- I have always thought that 50% plus one is a lousy decision-making rule for big decisions. For many reasons:
- The drunk frat boy vote. Ok, not this time, but instead we have some folks, don't know how many, who may have not been voting sincerely.
- Turnout, turnout, turnout. More on this below, but having major historical events potentially being affected rain is not great.
- More importantly: tyranny of the temporary majority.* The UK has already borne tremendous costs and is likely to incur much more despite the fact that the country is essentially ambivalent about leaving. For major decisions, I have always believed that qualified majorities are necessary. Sure, that gums up the works, and paralysis can be problematic. But paralysis looks mighty good today compared to Brexit.
- Referenda suck.
- The founders of the US opposed direct democracy for a reason: "unchecked, democratic communities were subject to "the turbulency and weakness of unruly passions".
- We are only now learning about the details of the process, the complications and all that. Only after the event?
- Reminds me of my time in California where much policy was decided by propositions. And those were mostly shitshows. Yes, that is the technical political science term. How do we decide the best car insurance scheme? Vote against the propositions endorsed by the car insurance industry and the trial lawyers. California tied itself up in knots due to popular votes on tax policy. At least in California, the government gave out booklets explaining each proposition, its estimated costs, and who was on which side and their arguments. Brexit? Not so much.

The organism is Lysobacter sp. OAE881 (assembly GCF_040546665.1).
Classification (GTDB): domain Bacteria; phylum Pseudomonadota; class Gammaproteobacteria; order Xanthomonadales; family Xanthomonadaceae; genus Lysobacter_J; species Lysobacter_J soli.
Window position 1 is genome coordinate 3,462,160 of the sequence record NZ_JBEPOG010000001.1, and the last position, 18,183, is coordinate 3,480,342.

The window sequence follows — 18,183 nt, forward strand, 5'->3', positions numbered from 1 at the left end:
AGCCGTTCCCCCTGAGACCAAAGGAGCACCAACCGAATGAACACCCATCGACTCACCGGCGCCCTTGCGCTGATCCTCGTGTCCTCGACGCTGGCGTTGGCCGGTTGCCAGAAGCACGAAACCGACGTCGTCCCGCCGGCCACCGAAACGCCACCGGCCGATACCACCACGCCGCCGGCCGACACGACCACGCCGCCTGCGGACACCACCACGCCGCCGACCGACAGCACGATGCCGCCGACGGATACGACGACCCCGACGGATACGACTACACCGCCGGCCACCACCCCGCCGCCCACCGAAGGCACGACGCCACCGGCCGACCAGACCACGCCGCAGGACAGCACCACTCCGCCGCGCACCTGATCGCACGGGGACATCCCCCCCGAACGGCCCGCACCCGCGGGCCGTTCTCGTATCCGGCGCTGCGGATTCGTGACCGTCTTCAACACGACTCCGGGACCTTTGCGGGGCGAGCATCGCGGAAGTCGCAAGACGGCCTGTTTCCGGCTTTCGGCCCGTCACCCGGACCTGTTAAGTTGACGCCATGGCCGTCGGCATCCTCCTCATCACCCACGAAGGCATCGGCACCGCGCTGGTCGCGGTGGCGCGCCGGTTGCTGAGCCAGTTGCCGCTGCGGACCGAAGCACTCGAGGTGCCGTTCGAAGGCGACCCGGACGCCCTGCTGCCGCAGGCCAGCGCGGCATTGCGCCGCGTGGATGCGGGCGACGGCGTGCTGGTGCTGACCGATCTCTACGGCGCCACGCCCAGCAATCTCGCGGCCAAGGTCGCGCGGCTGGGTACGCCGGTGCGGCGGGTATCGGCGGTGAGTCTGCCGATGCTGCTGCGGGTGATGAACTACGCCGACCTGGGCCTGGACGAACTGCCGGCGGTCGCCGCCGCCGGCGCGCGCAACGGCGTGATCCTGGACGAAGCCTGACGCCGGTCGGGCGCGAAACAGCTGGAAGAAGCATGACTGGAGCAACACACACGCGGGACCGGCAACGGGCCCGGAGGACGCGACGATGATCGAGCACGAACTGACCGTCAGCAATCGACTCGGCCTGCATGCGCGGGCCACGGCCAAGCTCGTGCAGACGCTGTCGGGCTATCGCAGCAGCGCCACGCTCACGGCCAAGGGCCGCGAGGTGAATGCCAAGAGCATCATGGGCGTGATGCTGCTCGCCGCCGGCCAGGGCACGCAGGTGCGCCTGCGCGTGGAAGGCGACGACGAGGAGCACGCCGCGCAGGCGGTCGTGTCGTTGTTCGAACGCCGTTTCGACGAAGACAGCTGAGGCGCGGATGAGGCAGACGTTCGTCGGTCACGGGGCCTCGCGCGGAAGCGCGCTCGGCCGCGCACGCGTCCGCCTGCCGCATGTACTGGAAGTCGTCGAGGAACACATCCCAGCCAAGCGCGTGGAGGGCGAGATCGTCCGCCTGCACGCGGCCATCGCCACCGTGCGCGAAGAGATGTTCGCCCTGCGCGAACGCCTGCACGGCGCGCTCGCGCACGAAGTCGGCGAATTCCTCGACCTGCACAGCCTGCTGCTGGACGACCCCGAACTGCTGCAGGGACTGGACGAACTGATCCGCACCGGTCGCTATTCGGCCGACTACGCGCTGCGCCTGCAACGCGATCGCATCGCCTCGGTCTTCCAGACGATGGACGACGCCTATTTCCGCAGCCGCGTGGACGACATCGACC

- The age splits on the vote and on turnout are appalling but not surprising. Those under 50 voted against Brexit, those over voted for it. Any student of democracy knows that the young don't turn out, but the older folks do. Which is why government spending, such as health care dollars, often is focused on the last few years of life. Politicians respond to those who show up. In a referendum, the outcome is determined by turnout (again, that stupid 50%+1), and this is the turnout for Brexit by age:
- Yeah. Not great, Bob. We can and should blame the young for poorly asserting their interests. We can and should blame the old for screwing over the young. Heaps of blame to be shared although, sorry but you cannot really blame Obama for this one.
- The leadership on all sides in the UK is, um, wow, um, a train wreck. Who comes out of this looking like they knew what they were doing, were representing their constituents and their country well? Lots of craven behavior with folks running away from their stances (did we say that 350 million pounds were going to the EU? Oops, our bad!).